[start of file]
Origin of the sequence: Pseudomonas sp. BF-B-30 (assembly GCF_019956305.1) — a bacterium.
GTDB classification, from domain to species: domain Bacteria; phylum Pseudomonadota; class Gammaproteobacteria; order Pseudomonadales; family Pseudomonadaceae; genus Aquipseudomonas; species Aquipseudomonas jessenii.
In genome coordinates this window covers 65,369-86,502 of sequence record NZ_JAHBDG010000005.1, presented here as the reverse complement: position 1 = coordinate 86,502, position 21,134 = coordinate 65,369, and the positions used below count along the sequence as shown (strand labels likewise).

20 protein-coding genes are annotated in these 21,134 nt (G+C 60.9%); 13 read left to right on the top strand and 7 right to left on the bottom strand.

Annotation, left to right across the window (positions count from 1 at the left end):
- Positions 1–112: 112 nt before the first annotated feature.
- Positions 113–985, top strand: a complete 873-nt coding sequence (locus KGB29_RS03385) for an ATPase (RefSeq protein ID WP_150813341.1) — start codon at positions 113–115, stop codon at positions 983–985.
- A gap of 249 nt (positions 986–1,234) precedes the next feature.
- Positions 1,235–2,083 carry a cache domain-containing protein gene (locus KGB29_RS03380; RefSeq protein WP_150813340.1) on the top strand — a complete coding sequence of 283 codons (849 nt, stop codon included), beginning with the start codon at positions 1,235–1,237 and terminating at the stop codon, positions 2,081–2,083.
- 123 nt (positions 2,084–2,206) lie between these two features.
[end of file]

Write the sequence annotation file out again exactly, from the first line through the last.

Origin of the sequence: Pseudomonas sp. BF-B-30 (assembly GCF_019956305.1) — a bacterium.
GTDB classification, from domain to species: domain Bacteria; phylum Pseudomonadota; class Gammaproteobacteria; order Pseudomonadales; family Pseudomonadaceae; genus Aquipseudomonas; species Aquipseudomonas jessenii.
In genome coordinates this window covers 65,369-86,502 of sequence record NZ_JAHBDG010000005.1, presented here as the reverse complement: position 1 = coordinate 86,502, position 21,134 = coordinate 65,369, and the positions used below count along the sequence as shown (strand labels likewise).

20 protein-coding genes are annotated in these 21,134 nt (G+C 60.9%); 13 read left to right on the top strand and 7 right to left on the bottom strand.

Annotation, left to right across the window (positions count from 1 at the left end):
- Positions 1–112: 112 nt before the first annotated feature.
- Positions 113–985, top strand: a complete 873-nt coding sequence (locus KGB29_RS03385) for an ATPase (RefSeq protein ID WP_150813341.1) — start codon at positions 113–115, stop codon at positions 983–985.
- A gap of 249 nt (positions 986–1,234) precedes the next feature.
- Positions 1,235–2,083 carry a cache domain-containing protein gene (locus KGB29_RS03380; RefSeq protein WP_150813340.1) on the top strand — a complete coding sequence of 283 codons (849 nt, stop codon included), beginning with the start codon at positions 1,235–1,237 and terminating at the stop codon, positions 2,081–2,083.
- 123 nt (positions 2,084–2,206) lie between these two features.